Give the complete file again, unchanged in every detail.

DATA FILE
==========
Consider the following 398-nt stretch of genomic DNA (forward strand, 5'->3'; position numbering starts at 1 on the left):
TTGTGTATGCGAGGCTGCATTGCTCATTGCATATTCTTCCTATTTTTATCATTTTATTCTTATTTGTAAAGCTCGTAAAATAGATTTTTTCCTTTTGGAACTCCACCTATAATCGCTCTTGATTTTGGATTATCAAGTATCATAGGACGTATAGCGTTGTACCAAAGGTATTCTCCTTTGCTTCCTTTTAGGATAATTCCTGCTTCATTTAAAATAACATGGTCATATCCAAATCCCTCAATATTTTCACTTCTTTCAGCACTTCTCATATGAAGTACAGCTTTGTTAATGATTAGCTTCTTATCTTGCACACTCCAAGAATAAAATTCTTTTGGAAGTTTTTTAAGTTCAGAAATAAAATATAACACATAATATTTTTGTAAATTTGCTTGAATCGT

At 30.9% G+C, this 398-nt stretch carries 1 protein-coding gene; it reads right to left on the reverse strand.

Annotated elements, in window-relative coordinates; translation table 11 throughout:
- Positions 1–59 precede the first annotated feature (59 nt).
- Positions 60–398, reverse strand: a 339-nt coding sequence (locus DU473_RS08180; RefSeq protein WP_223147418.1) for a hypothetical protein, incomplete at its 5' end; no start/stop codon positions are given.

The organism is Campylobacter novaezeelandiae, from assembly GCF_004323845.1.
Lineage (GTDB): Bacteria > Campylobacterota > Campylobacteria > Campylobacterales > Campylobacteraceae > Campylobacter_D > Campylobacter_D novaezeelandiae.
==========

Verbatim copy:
Consider the following 398-nt stretch of genomic DNA (forward strand, 5'->3'; position numbering starts at 1 on the left):
TTGTGTATGCGAGGCTGCATTGCTCATTGCATATTCTTCCTATTTTTATCATTTTATTCTTATTTGTAAAGCTCGTAAAATAGATTTTTTCCTTTTGGAACTCCACCTATAATCGCTCTTGATTTTGGATTATCAAGTATCATAGGACGTATAGCGTTGTACCAAAGGTATTCTCCTTTGCTTCCTTTTAGGATAATTCCTGCTTCATTTAAAATAACATGGTCATATCCAAATCCCTCAATATTTTCACTTCTTTCAGCACTTCTCATATGAAGTACAGCTTTGTTAATGATTAGCTTCTTATCTTGCACACTCCAAGAATAAAATTCTTTTGGAAGTTTTTTAAGTTCAGAAATAAAATATAACACATAATATTTTTGTAAATTTGCTTGAATCGT

At 30.9% G+C, this 398-nt stretch carries 1 protein-coding gene; it reads right to left on the reverse strand.

Annotated elements, in window-relative coordinates; translation table 11 throughout:
- Positions 1–59 precede the first annotated feature (59 nt).
- Positions 60–398, reverse strand: a 339-nt coding sequence (locus DU473_RS08180; RefSeq protein WP_223147418.1) for a hypothetical protein, incomplete at its 5' end; no start/stop codon positions are given.

The organism is Campylobacter novaezeelandiae, from assembly GCF_004323845.1.
Lineage (GTDB): Bacteria > Campylobacterota > Campylobacteria > Campylobacterales > Campylobacteraceae > Campylobacter_D > Campylobacter_D novaezeelandiae.